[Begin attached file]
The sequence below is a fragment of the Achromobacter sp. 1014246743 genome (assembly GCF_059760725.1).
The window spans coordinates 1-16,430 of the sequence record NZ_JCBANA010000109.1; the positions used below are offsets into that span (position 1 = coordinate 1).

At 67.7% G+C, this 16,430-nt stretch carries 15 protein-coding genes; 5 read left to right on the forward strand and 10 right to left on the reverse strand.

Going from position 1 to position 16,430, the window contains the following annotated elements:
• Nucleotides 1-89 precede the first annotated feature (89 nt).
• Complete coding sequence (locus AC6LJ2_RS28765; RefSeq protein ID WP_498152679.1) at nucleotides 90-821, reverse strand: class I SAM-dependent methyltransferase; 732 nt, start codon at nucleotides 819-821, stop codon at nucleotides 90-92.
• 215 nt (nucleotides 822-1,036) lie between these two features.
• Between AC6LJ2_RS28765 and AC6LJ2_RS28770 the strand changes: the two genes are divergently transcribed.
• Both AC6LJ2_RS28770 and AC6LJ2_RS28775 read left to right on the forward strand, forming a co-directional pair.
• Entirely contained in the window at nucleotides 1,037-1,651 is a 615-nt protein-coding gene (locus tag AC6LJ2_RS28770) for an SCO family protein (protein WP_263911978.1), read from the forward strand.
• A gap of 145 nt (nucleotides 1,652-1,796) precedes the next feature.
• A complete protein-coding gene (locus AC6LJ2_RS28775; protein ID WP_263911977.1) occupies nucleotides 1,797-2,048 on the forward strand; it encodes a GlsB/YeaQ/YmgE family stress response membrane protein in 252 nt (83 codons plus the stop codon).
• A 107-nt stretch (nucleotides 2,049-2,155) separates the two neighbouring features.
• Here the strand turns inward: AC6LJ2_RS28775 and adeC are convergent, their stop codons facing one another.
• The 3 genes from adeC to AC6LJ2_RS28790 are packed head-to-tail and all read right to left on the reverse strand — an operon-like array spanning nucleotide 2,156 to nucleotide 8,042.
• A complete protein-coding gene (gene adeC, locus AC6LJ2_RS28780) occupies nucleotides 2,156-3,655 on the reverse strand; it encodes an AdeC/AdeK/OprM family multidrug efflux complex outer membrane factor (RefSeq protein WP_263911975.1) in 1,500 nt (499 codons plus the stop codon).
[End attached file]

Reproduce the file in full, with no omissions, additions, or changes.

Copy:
The sequence below is a fragment of the Achromobacter sp. 1014246743 genome (assembly GCF_059760725.1).
The window spans coordinates 1-16,430 of the sequence record NZ_JCBANA010000109.1; the positions used below are offsets into that span (position 1 = coordinate 1).

At 67.7% G+C, this 16,430-nt stretch carries 15 protein-coding genes; 5 read left to right on the forward strand and 10 right to left on the reverse strand.

Going from position 1 to position 16,430, the window contains the following annotated elements:
• Nucleotides 1-89 precede the first annotated feature (89 nt).
• Complete coding sequence (locus AC6LJ2_RS28765; RefSeq protein ID WP_498152679.1) at nucleotides 90-821, reverse strand: class I SAM-dependent methyltransferase; 732 nt, start codon at nucleotides 819-821, stop codon at nucleotides 90-92.
• 215 nt (nucleotides 822-1,036) lie between these two features.
• Between AC6LJ2_RS28765 and AC6LJ2_RS28770 the strand changes: the two genes are divergently transcribed.
• Both AC6LJ2_RS28770 and AC6LJ2_RS28775 read left to right on the forward strand, forming a co-directional pair.
• Entirely contained in the window at nucleotides 1,037-1,651 is a 615-nt protein-coding gene (locus tag AC6LJ2_RS28770) for an SCO family protein (protein WP_263911978.1), read from the forward strand.
• A gap of 145 nt (nucleotides 1,652-1,796) precedes the next feature.
• A complete protein-coding gene (locus AC6LJ2_RS28775; protein ID WP_263911977.1) occupies nucleotides 1,797-2,048 on the forward strand; it encodes a GlsB/YeaQ/YmgE family stress response membrane protein in 252 nt (83 codons plus the stop codon).
• A 107-nt stretch (nucleotides 2,049-2,155) separates the two neighbouring features.
• Here the strand turns inward: AC6LJ2_RS28775 and adeC are convergent, their stop codons facing one another.
• The 3 genes from adeC to AC6LJ2_RS28790 are packed head-to-tail and all read right to left on the reverse strand — an operon-like array spanning nucleotide 2,156 to nucleotide 8,042.
• A complete protein-coding gene (gene adeC, locus AC6LJ2_RS28780) occupies nucleotides 2,156-3,655 on the reverse strand; it encodes an AdeC/AdeK/OprM family multidrug efflux complex outer membrane factor (RefSeq protein WP_263911975.1) in 1,500 nt (499 codons plus the stop codon).